Bankable Projects for West African Healthcare Startups


Healthcare project entrepreneurs are often physicians with clinical knowledge but who lack the training and experience to present bankable projects and ideas in order to be taken seriously by investors,  banks, financing agencies and the public sector. There is a worrying trend with many entrepreneurs on the continent – businesses that are trying to raise capital lack appropriate documentation that investors require to make informed decisions.  In order to attract investors and funders to your project, we help doctors and clinic founders to prepare a bankable business case document set.

In Africa, this is challenging because much of the data to produce a formal feasibility study, the likes of which are familiar to investors, is simply not that easy to produce. Much of the necessary data, codification, plans, regulations to consider, etc., simply are not written down or available for a researcher to pull it down from the Internet or some publicly-supplied / funded database.

The cost to bring a researcher to perform the necessary data gathering and interviewing is expensive, because it includes business class flights, ground transfers that often involve security vigilante guards, an appointment lead time of at least 30 days, which is always at risk of cancellation at the last moment, data that is not easily accessed and may not be cataloged, missing GPS coordinates for the parcel of land, titling challenges to ensure clear title to the land for the project, absent infrastructure capable of supporting a hospital, inadequacy of capable management and medical staff nurses, or places to get local training, and on and on.  Meetings cannot be scheduled too close together, even for meeting points that, on a map, seem relatively close, because highways may not connect the points, and traffic jams can sometimes make travel of 5 miles take close to 30 minutes to negotiate.  The visa application and immunizations to go to African nations is also not always a minor issue.  Our last entry into Lagos, Nigeria took 3 attempts, several hours per consultant, and three courier transmissions to TRAVISA to get the paperwork through the system. Then, immunizations and medication prophylaxis cost over $600 per consultant.  These things are all charged to the account of the client.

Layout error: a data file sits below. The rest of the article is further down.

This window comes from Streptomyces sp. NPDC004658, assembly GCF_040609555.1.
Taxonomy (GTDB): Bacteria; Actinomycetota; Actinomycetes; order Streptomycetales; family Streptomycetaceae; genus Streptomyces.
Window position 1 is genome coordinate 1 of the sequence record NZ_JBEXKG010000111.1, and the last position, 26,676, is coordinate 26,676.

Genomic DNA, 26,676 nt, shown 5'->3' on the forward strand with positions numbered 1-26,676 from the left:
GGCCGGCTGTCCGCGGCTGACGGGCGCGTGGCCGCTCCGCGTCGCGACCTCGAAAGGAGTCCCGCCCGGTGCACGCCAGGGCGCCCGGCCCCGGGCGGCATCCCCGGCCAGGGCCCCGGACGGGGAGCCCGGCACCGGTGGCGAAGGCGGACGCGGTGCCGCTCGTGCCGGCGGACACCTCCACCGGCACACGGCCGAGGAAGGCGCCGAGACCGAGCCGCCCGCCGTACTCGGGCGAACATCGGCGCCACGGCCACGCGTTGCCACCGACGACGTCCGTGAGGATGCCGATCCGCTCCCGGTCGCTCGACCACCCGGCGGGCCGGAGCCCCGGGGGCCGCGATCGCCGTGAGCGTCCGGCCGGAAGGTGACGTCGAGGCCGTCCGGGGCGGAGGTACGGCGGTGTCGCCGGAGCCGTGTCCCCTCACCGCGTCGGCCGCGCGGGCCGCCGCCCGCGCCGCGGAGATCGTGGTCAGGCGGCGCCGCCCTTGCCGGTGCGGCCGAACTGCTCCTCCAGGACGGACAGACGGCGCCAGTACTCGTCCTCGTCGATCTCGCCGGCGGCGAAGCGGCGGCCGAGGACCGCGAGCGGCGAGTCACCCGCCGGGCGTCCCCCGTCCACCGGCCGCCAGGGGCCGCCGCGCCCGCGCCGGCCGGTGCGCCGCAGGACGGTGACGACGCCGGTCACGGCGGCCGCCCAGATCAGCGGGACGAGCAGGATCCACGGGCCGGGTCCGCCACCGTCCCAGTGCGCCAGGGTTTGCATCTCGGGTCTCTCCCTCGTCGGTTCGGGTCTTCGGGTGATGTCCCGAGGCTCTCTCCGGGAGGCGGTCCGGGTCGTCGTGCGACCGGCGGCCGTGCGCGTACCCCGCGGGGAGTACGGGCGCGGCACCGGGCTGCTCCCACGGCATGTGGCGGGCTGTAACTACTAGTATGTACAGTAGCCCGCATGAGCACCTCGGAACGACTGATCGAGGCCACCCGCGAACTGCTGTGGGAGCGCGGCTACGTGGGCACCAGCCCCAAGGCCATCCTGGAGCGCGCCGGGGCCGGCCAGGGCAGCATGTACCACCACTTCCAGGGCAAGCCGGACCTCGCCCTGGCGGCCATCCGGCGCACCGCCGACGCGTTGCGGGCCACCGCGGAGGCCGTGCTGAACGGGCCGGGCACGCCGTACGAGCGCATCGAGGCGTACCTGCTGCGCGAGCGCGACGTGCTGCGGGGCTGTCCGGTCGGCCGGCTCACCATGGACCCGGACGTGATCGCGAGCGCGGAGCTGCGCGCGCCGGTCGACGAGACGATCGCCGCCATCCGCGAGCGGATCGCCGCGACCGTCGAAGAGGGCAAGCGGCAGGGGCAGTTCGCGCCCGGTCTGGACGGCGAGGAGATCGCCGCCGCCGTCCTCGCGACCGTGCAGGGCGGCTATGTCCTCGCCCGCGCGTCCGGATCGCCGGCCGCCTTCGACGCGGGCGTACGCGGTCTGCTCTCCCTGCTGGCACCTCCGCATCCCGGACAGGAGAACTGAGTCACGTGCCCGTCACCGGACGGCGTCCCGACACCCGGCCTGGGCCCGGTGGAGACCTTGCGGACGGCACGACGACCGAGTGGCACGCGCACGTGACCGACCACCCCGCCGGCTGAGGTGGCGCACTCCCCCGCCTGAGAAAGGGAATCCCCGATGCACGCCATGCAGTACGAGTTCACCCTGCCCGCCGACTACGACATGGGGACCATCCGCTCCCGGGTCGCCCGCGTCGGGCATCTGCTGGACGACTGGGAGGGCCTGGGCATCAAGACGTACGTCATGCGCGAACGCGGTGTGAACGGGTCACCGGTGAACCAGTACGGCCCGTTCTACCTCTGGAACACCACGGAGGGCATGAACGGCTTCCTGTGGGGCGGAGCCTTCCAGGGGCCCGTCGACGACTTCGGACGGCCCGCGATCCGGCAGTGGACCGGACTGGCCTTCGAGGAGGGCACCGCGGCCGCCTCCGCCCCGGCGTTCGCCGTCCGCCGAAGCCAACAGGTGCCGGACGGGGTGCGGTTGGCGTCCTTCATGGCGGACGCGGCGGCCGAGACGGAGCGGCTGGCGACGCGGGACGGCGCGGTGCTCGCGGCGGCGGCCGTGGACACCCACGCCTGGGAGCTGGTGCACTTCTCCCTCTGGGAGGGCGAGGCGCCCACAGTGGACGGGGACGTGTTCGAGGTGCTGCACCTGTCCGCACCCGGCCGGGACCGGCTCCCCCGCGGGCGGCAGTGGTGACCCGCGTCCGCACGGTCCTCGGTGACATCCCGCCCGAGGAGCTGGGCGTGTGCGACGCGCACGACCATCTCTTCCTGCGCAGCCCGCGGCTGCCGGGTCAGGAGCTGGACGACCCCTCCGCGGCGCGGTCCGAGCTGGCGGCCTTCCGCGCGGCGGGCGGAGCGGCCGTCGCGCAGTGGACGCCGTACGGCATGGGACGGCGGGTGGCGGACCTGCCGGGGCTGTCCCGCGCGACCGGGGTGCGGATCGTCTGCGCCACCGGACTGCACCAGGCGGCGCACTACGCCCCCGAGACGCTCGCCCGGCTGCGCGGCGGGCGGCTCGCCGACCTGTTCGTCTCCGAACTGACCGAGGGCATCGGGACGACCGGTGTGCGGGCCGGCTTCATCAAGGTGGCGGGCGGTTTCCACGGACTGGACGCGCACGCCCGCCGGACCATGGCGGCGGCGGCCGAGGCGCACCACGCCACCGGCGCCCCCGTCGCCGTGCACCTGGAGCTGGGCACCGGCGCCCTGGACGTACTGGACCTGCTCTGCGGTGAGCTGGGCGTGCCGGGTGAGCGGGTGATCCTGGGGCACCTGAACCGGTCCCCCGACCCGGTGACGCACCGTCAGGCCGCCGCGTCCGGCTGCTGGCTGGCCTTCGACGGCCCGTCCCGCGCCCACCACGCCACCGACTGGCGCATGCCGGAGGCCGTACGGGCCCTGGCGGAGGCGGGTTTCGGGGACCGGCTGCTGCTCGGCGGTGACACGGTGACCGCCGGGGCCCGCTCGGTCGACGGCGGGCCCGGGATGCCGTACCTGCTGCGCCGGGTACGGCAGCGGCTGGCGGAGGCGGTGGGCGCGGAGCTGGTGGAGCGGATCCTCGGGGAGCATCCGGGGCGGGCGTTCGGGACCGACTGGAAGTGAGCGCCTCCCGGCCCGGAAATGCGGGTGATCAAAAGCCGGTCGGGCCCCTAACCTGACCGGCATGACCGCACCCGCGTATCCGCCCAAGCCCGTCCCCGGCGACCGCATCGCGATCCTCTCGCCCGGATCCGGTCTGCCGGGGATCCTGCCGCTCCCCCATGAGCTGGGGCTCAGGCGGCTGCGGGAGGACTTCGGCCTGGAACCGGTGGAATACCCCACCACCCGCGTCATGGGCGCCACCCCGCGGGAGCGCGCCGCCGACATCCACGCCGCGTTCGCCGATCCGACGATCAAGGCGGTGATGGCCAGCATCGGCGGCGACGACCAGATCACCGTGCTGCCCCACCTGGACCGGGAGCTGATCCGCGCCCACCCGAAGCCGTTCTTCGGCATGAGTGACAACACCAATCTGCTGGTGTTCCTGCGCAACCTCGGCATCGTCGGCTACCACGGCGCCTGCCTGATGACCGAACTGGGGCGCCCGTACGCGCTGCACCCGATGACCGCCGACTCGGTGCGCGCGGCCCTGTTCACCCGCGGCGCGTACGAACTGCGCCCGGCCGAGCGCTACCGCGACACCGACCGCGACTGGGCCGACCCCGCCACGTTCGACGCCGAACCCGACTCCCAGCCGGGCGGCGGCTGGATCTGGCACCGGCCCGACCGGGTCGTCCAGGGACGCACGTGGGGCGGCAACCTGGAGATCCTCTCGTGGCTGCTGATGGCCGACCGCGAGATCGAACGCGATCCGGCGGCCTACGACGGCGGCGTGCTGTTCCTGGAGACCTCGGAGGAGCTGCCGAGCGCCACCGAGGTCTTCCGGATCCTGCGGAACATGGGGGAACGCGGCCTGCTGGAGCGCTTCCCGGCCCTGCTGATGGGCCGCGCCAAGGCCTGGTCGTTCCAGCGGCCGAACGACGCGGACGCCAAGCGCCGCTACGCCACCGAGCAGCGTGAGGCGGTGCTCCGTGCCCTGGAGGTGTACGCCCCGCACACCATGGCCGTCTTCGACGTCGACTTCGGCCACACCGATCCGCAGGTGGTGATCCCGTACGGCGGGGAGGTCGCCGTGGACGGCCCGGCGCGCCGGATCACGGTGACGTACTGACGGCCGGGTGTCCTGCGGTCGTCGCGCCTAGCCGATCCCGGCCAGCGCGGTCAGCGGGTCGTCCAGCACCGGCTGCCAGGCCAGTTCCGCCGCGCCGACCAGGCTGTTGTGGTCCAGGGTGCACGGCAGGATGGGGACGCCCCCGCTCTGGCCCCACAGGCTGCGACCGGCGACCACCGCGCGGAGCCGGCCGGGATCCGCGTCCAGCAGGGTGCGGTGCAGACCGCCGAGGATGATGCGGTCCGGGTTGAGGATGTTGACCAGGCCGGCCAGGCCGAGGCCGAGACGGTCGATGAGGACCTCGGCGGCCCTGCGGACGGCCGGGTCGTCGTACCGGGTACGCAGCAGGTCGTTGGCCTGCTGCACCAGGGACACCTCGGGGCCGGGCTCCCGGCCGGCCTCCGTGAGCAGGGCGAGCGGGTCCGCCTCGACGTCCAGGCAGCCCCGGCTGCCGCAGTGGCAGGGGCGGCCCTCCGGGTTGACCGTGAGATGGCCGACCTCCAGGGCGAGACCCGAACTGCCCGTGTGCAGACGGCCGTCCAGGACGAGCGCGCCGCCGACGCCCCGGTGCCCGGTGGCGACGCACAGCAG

Our stay in country was five days and despite our experience and protests that it wasn’t long enough to get the required data, the client refused, to the detriment of their project. Later we found out it was because they didn’t have adequate funding or preparation to bring us there in the first place.  Meetings were cancelled, officials used our presence for photo opportunities but didn’t accomplish meeting objectives that were outlined weeks in advance. Weather conditions caused flooding which unravelled plans, flight cancellations by local in-country airlines left us stranded in places without accommodation and no way to get to next appointments on time.

The feasibility study must take into consideration the usual basics, including, but not limited to scale, market, profitability, liquidity, quality of management, customers, technology, and value added preposition. One important consideration above all of this is “cultural nuances”. Another is healthcare domain knowledge.  A generally-qualified business consultant trained in writing business plans may be sufficient for a retail establishment. But without the necessary healthcare background the report writer risks critical omissions and subject matter expertise to include all these subtleties for a healthcare project of any substantial magnitude.